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I couldn't bear the idea of the big, gummy blobs of tapioca sticking to my teeth, but my vegan friend Alethea was entranced by the taro-flavored version of the drink, which she described as "vaguely malty, somewhat like chai tea." Another friend, less exhilarated by the sensation, confessed to me that hours after drinking the brew, "I couldn't get the feeling of those balls out of my mouth."
But I was in total agreement with Alethea when it came to a vegan-friendly appetizer of golden pillows of fried tofu, soft and puffy under a delicate crispy crust. We swirled them in a puddle of glossy "awesome sauce," which, despite its crushed chilies, garlic and cilantro, was more sweet than fiery. I might never have ordered it if I hadn't been with Alethea, whose vegan ideals kept me from renewing my passion for two appetizers I had already sampled: chopped cooked chicken sizzling with tart basil and wrapped in cold lettuce leaves, and "wraps" of roasted duck splashed with tangy hoisin sauce and tucked into a soft rice sheath with cucumber, onion and cilantro.
Unfortunately for Alethea, though, she couldn't find any vegan-friendly offerings among the eight dumpling choices -- all of which take forever to arrive. And there were only two noodle dishes she could eat: a bowl of braised tofu and chopped shiitake mushrooms (heaped on a pile of noodles or a mound of rice) or a vegetarian noodle soup. We had both sampled the braised tofu on earlier visits; I'd found it to be pleasant in an utterly bland way, while Alethea had more positive memories. But the noodle soup proved more challenging to her taste buds. The oversized bowl was filled with soft white noodles, chunks of ivory tofu and crisp cauliflower, carrots, snow peas, celery and fresh corn cobettes -- but it was all "strangely flavorless," Alethea said. To give it more zest, she dumped a shocking amount of sriracha hot chili sauce into the bowl, and her eyes watered for the next hour.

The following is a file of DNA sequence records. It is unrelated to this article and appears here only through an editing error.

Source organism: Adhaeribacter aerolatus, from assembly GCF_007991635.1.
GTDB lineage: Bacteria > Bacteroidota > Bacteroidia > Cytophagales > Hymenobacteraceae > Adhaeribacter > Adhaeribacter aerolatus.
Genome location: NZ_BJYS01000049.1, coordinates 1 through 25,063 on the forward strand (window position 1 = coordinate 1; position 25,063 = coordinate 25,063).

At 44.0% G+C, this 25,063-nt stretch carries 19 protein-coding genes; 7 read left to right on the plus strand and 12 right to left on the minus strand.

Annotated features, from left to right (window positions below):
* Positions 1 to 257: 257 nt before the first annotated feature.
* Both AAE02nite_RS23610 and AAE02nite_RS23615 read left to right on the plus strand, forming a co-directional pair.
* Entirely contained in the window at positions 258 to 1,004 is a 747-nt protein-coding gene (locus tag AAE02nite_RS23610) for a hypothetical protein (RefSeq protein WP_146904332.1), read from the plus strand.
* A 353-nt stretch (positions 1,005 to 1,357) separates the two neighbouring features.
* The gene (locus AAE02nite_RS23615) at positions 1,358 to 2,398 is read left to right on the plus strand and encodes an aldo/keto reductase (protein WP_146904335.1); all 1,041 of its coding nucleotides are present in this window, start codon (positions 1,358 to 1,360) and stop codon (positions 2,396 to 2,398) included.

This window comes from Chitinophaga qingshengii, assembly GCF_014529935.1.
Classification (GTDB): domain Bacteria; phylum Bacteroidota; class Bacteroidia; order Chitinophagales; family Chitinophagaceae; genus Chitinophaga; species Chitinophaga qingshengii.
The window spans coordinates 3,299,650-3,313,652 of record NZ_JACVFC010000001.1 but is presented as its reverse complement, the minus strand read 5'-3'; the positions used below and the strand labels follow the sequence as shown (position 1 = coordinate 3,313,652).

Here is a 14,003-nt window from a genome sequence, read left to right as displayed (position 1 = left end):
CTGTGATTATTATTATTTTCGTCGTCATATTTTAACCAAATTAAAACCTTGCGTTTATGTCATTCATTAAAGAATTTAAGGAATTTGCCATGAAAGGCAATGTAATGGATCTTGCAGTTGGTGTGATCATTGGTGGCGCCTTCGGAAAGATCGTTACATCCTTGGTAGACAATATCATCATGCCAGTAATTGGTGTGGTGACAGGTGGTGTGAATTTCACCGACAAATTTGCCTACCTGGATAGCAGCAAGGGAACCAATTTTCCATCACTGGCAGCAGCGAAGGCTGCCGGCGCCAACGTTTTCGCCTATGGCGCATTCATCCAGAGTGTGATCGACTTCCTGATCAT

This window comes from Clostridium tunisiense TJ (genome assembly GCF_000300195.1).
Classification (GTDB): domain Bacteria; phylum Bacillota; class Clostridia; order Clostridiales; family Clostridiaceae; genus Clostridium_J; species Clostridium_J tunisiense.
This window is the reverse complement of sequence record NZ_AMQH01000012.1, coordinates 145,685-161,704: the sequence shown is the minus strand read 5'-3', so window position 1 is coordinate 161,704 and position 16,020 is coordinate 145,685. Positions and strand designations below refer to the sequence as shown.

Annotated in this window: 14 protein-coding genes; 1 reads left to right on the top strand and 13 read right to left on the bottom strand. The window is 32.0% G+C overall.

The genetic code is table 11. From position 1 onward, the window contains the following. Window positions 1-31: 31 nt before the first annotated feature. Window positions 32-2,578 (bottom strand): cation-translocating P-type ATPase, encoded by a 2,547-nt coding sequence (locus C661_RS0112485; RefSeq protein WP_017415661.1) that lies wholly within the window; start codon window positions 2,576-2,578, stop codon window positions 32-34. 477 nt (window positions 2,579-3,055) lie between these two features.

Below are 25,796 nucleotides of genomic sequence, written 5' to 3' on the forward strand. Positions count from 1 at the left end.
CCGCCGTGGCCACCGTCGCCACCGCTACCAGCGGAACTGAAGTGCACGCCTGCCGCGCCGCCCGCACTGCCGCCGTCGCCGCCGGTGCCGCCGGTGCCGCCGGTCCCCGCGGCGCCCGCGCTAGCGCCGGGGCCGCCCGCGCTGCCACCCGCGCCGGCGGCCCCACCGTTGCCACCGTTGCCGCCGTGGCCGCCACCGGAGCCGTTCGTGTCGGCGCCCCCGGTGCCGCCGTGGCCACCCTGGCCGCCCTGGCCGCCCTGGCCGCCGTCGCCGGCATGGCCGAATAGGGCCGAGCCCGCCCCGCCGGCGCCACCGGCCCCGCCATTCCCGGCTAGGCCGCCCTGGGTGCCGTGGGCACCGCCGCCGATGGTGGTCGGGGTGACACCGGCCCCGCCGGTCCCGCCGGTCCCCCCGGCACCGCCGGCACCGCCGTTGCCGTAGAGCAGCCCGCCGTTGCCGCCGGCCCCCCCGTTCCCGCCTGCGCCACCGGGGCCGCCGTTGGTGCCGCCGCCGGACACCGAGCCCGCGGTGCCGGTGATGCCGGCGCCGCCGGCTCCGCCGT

At that meal, I bypassed my distaste for the name "Ants on a Tree" and fell hard for the Taiwanese dish of amber cellophane noodles tossed with bits of chopped carrot and cabbage and mildly spiced ground pork. It was even better than the chopped braised pork, flavored with fresh shallots and poured over rice, that I had tasted a few days earlier. That was the night Midwestern-born Bob gave thumbs up to his first bowl of Chinese pot roast, a marinated slab of slow-roasted, fork-tender beef ladled over rich noodles. This pot roast wasn't all that different from my Ohio grandmother's Sunday version, and it even held up cold the next day, straight out of the refrigerator.
My grandma, who was no fan of Chinese food, whipped up spicy apple crisp or fruit pies to go with her pot roast and -- surprise! -- there's a similar version of a cinnamon-crumble apple crisp on Blue Koi's dessert menu. There's also Key lime pie and an ice cream concoction made with Snickers bars. None of the unabashedly American desserts is made in this restaurant's kitchen, but who cares? At Kansas City's most iconoclastic Asian restaurant, what did you expect? Fortune cookies?